I have been working together and things have been coming into shape the last
few years.

I felt there was a big weakness [in] my downhilling so, from my desire of always
getting better, I got myself a downhill coach. That made a huge difference.

Another thing that made a difference was that we did a little test [at the
end of] the Olympic year. I usually train a lot of hours during the winter so
we did a little bit less volume, which automatically brings up your intensity;
you work a little harder because you are fresher overall. We didn’t know how
my body was going to be after that. It reacted very well.

CN: Keeping with the concept of always improving, what are the things
you are working on this year?

JF: We continue working on my downhill. I push myself and
try to clear all the hard downhill spots near my house, for example.

Then, you are always trying to keep yourself motivated, you have to find ways
to make yourself work hard. Like looking at a heart rate monitor while you’re
doing intervals or going out to a unassisted race.

Little by little you get to where everything’s perfect. Everything has to be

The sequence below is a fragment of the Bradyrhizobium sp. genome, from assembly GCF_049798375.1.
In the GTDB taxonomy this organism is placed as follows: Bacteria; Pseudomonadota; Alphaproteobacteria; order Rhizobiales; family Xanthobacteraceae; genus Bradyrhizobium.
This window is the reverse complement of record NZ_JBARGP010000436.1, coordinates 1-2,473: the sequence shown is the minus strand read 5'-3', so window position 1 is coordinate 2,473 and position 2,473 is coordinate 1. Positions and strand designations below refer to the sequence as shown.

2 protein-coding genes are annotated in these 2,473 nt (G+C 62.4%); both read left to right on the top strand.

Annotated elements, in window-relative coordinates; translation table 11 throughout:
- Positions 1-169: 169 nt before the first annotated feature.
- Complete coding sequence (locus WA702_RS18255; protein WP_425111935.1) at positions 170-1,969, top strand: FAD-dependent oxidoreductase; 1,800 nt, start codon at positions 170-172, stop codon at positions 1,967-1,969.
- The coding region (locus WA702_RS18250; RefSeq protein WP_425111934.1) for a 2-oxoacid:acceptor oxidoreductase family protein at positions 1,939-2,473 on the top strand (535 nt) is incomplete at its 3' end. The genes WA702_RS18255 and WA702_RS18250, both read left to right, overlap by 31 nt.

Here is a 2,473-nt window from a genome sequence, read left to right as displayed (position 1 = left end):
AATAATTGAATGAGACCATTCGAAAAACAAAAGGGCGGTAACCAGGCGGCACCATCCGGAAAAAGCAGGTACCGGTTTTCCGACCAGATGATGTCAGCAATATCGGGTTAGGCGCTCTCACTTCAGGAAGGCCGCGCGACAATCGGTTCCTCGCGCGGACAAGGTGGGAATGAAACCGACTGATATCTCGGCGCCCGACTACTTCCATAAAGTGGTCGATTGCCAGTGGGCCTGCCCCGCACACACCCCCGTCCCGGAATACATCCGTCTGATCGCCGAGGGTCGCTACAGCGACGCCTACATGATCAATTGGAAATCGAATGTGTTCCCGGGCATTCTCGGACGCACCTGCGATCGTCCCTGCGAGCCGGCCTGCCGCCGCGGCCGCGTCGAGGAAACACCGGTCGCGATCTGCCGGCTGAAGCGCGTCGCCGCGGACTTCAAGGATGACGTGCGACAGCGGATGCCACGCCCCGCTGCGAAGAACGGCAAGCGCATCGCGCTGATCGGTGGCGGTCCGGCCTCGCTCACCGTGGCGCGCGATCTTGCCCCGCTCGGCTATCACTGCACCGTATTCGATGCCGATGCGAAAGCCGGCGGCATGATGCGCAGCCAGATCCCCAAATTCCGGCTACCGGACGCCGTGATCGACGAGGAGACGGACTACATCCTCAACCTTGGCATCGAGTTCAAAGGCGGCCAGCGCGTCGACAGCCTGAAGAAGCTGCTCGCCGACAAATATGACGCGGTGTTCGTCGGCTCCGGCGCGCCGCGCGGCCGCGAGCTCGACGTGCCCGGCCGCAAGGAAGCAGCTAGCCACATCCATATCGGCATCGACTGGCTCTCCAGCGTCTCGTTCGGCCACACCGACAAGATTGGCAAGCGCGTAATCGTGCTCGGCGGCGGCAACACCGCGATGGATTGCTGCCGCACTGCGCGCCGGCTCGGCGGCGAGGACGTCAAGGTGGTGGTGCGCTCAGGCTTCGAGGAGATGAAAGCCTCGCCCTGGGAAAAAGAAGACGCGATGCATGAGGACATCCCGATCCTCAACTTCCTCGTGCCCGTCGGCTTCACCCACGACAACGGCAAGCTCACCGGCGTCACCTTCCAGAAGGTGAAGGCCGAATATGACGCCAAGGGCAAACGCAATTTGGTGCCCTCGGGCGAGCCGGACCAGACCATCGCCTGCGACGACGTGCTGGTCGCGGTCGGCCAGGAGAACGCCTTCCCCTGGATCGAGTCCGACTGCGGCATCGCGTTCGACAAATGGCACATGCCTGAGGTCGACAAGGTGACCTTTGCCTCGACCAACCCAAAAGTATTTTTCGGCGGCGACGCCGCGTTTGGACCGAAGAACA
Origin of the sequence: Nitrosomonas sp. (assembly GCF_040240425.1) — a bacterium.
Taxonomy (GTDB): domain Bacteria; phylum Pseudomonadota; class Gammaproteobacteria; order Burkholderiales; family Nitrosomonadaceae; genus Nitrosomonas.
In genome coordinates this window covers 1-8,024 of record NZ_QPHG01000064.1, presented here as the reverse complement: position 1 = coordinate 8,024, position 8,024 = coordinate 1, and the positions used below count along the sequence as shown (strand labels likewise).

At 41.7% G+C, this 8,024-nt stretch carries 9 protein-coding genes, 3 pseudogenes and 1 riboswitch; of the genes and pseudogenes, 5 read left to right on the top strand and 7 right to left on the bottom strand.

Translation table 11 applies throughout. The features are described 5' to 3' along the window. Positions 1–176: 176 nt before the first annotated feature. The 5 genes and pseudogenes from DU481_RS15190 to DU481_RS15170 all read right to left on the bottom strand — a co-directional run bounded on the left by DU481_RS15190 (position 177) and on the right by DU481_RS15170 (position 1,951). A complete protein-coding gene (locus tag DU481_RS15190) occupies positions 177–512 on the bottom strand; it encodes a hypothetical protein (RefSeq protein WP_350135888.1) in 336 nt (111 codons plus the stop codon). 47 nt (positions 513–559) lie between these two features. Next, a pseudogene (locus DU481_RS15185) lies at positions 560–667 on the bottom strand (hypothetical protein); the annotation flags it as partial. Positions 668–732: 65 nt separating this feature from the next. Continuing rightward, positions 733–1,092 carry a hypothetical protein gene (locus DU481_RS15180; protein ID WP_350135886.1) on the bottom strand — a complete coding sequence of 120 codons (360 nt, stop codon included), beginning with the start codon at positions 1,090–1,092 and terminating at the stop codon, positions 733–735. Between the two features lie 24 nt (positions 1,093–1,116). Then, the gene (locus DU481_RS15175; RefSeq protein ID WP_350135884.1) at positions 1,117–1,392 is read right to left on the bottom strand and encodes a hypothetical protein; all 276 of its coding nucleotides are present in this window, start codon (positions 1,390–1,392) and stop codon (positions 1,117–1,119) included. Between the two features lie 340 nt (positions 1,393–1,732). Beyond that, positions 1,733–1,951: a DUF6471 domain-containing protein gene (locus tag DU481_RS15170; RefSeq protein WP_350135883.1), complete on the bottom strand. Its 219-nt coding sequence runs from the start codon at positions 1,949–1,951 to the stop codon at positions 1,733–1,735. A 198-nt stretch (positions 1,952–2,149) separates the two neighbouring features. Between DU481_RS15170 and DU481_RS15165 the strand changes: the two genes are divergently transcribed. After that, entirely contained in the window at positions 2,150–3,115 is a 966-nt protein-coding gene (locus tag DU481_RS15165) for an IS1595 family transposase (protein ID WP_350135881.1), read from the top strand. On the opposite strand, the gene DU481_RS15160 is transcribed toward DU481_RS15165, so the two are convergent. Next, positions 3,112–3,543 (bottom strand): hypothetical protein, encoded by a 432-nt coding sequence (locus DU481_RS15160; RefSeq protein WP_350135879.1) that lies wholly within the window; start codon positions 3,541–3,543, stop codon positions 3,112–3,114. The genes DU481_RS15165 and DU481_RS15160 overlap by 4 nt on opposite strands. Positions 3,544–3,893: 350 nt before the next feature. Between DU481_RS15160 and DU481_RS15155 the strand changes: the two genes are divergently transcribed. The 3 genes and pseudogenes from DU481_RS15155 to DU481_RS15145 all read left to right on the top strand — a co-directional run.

perfect. I want to go to the start line knowing that [I have done] everything
there is for me to do at this point. That way I can race relaxed. And I don’t
have to think about “Oh man, I should have done this or that.” This way, whatever
[result] I get today is what I deserve.

CN: The science of training has come a long way since you started in
’95. Do you use a lot of technology in your training?

JF: Number one, I use intuition; how I feel. Communication
with my coach is also a key; he knows me very well. And as far as technology;
the only reason I use a heart-rate monitor is just to have something to show
my coach. Because he doesn’t train with me every day, it’s the way he knows
how hard I’ve worked.